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3 week security checklist before world cup

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Its just about 3 weeks before Africa’s first world cup gets going, and Symantec has released a checklist to help computer users stave off spam, viruses and other malicious online activity.


* Unsubscribe from legitimate mailings that you no longer want to receive. When signing up to receive mail, verify what additional items you are opting into at the same time. De-select items you do not want to receive.
* Be selective about the websites where you register your email address.
* Avoid publishing your email address on the Internet. Consider alternate options – for example, use a separate address when signing up for mailing lists, get multiple addresses for multiple purposes, or look into disposable address services.
* Using directions provided by your mail administrators report missed spam if you have an option to do so.
* Delete all spam.
* Avoid clicking on suspicious links in email or IM messages, as these may be links to spoofed websites. We suggest typing web addresses directly in to the browser rather than relying upon links within your messages.
* Always be sure that your operating system is up-to-date with the latest updates, and employ a comprehensive security suite. For details on Symantec ’s offerings of protection visit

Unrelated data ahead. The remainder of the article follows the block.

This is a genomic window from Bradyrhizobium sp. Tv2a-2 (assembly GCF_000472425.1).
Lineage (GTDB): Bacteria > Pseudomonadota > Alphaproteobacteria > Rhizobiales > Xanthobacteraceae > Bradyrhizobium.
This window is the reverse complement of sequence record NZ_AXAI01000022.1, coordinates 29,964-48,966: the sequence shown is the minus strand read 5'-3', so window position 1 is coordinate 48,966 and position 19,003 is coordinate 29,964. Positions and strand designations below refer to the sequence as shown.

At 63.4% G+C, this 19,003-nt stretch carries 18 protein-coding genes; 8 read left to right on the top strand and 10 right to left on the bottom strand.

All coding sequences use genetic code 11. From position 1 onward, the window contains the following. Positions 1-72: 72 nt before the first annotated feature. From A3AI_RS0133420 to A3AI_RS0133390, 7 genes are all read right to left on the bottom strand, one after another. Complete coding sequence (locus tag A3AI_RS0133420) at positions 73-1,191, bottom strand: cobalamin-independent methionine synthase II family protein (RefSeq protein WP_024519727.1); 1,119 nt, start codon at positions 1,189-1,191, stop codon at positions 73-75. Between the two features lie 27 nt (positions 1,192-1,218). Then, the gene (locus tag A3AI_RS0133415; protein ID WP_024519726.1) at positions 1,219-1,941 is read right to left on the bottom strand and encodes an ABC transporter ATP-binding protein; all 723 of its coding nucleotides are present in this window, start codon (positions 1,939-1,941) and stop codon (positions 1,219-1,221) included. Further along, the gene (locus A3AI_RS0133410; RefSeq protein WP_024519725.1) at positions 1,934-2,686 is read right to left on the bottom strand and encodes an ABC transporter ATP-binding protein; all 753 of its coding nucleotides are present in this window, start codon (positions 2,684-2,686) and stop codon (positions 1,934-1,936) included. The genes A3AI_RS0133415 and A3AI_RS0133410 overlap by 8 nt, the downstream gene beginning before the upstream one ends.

* Consider a reputable antispam solution to handle filtering across your entire organisation, such as Symantec’s Brightmail messaging security family of solutions.
* Keep up to date on recent spam trends by visiting the Symantec State of Spam site, which is located here.


* Open unknown email attachments. These attachments could infect your computer.
* Reply to spam. Typically the sender ’s email address is forged and replying may only result in more spam.
* Fill out forms in messages that ask for personal or financial information or passwords. A reputable company is unlikely to ask for your personal details via email. When in doubt, contact the company in question via an independent, trusted mechanism, such as a verified telephone number, or a known Internet address that you type into a new browser window (do not click or cut and paste from a link in the message).
* Buy products or services from spam messages.
* Open spam messages.
* Forward any virus warnings that you receive through email. These are often hoaxes.

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